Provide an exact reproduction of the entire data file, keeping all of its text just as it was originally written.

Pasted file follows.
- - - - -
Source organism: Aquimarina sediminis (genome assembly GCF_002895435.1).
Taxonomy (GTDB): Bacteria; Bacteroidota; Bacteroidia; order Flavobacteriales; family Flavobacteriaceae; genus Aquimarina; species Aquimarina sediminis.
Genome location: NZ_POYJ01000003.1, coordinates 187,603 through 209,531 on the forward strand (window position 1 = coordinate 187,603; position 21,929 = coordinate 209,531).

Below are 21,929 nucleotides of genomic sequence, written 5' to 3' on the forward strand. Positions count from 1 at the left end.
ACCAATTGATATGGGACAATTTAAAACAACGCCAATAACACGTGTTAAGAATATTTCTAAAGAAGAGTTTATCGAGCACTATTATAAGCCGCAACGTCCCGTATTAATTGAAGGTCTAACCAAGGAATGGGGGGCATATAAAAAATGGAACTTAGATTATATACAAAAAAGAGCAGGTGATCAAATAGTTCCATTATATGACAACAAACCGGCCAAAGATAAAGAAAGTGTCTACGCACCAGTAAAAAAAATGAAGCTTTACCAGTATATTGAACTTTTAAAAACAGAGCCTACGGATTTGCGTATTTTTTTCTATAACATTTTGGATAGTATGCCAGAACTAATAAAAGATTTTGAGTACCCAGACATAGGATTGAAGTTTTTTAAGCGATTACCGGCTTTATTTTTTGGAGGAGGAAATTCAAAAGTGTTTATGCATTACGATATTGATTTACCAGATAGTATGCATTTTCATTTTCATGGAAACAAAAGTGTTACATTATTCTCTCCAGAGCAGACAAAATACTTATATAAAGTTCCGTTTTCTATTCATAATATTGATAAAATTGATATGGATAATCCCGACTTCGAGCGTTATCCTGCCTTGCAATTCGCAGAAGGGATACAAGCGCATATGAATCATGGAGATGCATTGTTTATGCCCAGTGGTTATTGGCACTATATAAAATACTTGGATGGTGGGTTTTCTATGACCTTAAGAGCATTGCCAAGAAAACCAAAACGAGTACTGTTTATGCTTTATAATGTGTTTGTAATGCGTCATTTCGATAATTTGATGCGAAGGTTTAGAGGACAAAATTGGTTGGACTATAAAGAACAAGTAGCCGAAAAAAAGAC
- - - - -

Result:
Source organism: Aquimarina sediminis (genome assembly GCF_002895435.1).
Taxonomy (GTDB): Bacteria; Bacteroidota; Bacteroidia; order Flavobacteriales; family Flavobacteriaceae; genus Aquimarina; species Aquimarina sediminis.
Genome location: NZ_POYJ01000003.1, coordinates 187,603 through 209,531 on the forward strand (window position 1 = coordinate 187,603; position 21,929 = coordinate 209,531).

Below are 21,929 nucleotides of genomic sequence, written 5' to 3' on the forward strand. Positions count from 1 at the left end.
ACCAATTGATATGGGACAATTTAAAACAACGCCAATAACACGTGTTAAGAATATTTCTAAAGAAGAGTTTATCGAGCACTATTATAAGCCGCAACGTCCCGTATTAATTGAAGGTCTAACCAAGGAATGGGGGGCATATAAAAAATGGAACTTAGATTATATACAAAAAAGAGCAGGTGATCAAATAGTTCCATTATATGACAACAAACCGGCCAAAGATAAAGAAAGTGTCTACGCACCAGTAAAAAAAATGAAGCTTTACCAGTATATTGAACTTTTAAAAACAGAGCCTACGGATTTGCGTATTTTTTTCTATAACATTTTGGATAGTATGCCAGAACTAATAAAAGATTTTGAGTACCCAGACATAGGATTGAAGTTTTTTAAGCGATTACCGGCTTTATTTTTTGGAGGAGGAAATTCAAAAGTGTTTATGCATTACGATATTGATTTACCAGATAGTATGCATTTTCATTTTCATGGAAACAAAAGTGTTACATTATTCTCTCCAGAGCAGACAAAATACTTATATAAAGTTCCGTTTTCTATTCATAATATTGATAAAATTGATATGGATAATCCCGACTTCGAGCGTTATCCTGCCTTGCAATTCGCAGAAGGGATACAAGCGCATATGAATCATGGAGATGCATTGTTTATGCCCAGTGGTTATTGGCACTATATAAAATACTTGGATGGTGGGTTTTCTATGACCTTAAGAGCATTGCCAAGAAAACCAAAACGAGTACTGTTTATGCTTTATAATGTGTTTGTAATGCGTCATTTCGATAATTTGATGCGAAGGTTTAGAGGACAAAATTGGTTGGACTATAAAGAACAAGTAGCCGAAAAAAAGAC